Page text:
Officials Estimate Hundreds of Blacktail Deer Have Died from Fast-Spreading Disease

Adenovirus hemorrhagic disease is killing blacktail deer on B.C. islands.
Residents of Vancouver Island are reporting dead blacktail deer, including blacktail fawns, in yards and other suburban areas. Oregon DFW

During the past year, residents of Vancouver Island and other nearby islands of British Columbia have reported unusual blacktail deer deaths, according to the Comox Valley Record. While it’s been impossible to tally the exact number, residents say many of the deer are fawns. Some have been found in suburban yards, chiefly in the region between the island towns of Sooke and Courtenay. Tissue samples determined the deer died of a fast-spreading, usually fatal virus known as adenovirus hemorrhagic disease, or AHD.

AHD was first documented in blacktail deer in 1993 in California. It has been confirmed in Washington State, and the disease was first found in Wyoming in 1999. AHD was first confirmed on several B.C. Gulf Islands in September 2020, and has now been confirmed on Vancouver Island. Experts say there’s no evidence that AHD can be transmitted to humans or poses any risk to humans, livestock, or pets, but officials still advise against eating venison from an AHD-positive deer.

Provincial wildlife veterinarian Caeley Thacker told the Record that AHD is “very contagious,” spread by direct contact between deer. It’s also spread through fluids like saliva, feces, and urine, particularly when animals are at high density such as if artificially fed. Transmission through airborne routes, contaminated food and water, and contaminated equipment may also occur, according to the B.C. Wildlife Health Program.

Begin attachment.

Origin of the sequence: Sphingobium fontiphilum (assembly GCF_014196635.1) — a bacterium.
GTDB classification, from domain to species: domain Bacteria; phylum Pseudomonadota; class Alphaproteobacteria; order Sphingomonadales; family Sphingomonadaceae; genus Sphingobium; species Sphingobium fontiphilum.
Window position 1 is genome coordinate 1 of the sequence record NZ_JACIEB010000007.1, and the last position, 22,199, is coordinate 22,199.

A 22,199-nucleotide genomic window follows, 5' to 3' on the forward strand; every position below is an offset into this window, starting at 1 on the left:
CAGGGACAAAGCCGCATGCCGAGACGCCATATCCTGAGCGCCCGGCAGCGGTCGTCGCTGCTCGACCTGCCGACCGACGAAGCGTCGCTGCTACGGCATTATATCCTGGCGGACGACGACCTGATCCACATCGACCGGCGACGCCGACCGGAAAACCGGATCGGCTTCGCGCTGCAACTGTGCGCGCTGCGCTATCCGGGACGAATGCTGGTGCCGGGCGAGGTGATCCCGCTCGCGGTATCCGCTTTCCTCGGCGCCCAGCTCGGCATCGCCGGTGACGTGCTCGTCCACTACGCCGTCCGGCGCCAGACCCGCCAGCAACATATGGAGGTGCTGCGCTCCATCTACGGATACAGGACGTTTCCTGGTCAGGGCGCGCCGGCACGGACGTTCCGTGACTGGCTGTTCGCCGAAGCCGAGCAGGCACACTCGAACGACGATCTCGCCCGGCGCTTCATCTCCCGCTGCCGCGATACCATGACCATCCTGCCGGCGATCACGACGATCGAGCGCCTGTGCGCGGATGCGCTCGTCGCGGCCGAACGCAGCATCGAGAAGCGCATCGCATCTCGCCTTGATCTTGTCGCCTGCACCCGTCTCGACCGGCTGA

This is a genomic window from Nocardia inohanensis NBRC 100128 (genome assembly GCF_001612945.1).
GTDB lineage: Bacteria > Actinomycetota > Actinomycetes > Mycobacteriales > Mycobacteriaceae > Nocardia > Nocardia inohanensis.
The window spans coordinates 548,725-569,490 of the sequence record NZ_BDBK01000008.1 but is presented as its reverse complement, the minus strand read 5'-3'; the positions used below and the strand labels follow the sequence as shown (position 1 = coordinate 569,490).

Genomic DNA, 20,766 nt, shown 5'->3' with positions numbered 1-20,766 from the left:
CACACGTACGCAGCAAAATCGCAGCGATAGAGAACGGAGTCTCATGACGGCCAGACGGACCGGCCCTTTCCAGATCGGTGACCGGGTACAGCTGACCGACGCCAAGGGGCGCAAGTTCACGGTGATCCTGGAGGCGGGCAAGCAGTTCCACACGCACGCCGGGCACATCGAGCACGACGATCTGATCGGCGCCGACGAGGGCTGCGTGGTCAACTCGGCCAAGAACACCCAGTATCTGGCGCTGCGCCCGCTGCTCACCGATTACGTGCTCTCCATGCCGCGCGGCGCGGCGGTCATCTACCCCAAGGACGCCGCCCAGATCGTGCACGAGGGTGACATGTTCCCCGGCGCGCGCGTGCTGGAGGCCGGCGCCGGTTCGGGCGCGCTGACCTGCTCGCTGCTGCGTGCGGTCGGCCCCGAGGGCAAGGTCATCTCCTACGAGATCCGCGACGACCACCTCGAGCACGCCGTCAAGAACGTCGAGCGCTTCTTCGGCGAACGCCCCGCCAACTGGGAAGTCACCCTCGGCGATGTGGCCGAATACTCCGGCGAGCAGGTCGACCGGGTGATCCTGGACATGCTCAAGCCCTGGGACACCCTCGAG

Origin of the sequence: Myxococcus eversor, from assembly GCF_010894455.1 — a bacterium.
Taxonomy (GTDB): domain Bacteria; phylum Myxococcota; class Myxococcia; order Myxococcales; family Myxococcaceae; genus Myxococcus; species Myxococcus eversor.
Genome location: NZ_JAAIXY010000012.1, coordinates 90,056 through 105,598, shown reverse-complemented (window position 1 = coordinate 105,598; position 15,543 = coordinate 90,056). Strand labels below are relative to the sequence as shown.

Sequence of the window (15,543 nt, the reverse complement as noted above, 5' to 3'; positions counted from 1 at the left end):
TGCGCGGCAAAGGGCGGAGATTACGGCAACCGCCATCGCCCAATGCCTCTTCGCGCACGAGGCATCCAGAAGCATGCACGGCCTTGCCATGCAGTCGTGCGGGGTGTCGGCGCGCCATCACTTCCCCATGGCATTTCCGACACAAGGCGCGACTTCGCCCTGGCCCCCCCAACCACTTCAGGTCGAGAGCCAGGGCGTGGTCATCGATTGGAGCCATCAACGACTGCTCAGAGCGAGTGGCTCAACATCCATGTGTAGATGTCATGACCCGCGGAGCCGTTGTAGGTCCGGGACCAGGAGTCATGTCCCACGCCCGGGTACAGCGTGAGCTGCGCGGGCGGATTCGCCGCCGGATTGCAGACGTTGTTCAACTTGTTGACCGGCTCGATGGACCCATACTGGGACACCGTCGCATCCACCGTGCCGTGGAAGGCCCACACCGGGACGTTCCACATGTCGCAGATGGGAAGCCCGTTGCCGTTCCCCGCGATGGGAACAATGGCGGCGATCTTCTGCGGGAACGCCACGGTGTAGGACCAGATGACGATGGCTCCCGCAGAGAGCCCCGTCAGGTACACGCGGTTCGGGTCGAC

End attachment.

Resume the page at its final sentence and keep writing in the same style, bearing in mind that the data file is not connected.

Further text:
“There’s not a whole lot known about the disease,” Thacker said. “We know it seems to be a nose-to-nose contact transmission pathway. We don’t think there are insects or anything like that involved, but, again, we don’t know.”

Deer afflicted with AHD have difficulty breathing and diarrhea. They foam or drool at the mouth, and experience seizures. Other symptoms include ulcers and abscesses in the mouth and throat. Thacker suspects as many as several hundred Vancouver-area deer have died from AHD, but he doesn’t think it can wipe out the deer herd because the disease is only spread from animal-to-animal contact. In comparison, chronic wasting disease is such a widespread problem because infected deer shed prions, which can remain in the environment—such as soil—indefinitely, and therefore can spread to more solitary and dispersed deer.

According to the Wyoming Game and Fish Department, cervids in the state (mule deer, whitetails, elk, moose, etc.) and pronghorn antelope are all susceptible to adenovirus hemorrhagic disease, though mule deer seem to be more severely affected (blacktail deer are a subspecies of mule deer). AHD is similar to other hemorrhagic diseases, like bluetongue and Epizootic Hemorrhagic Disease.

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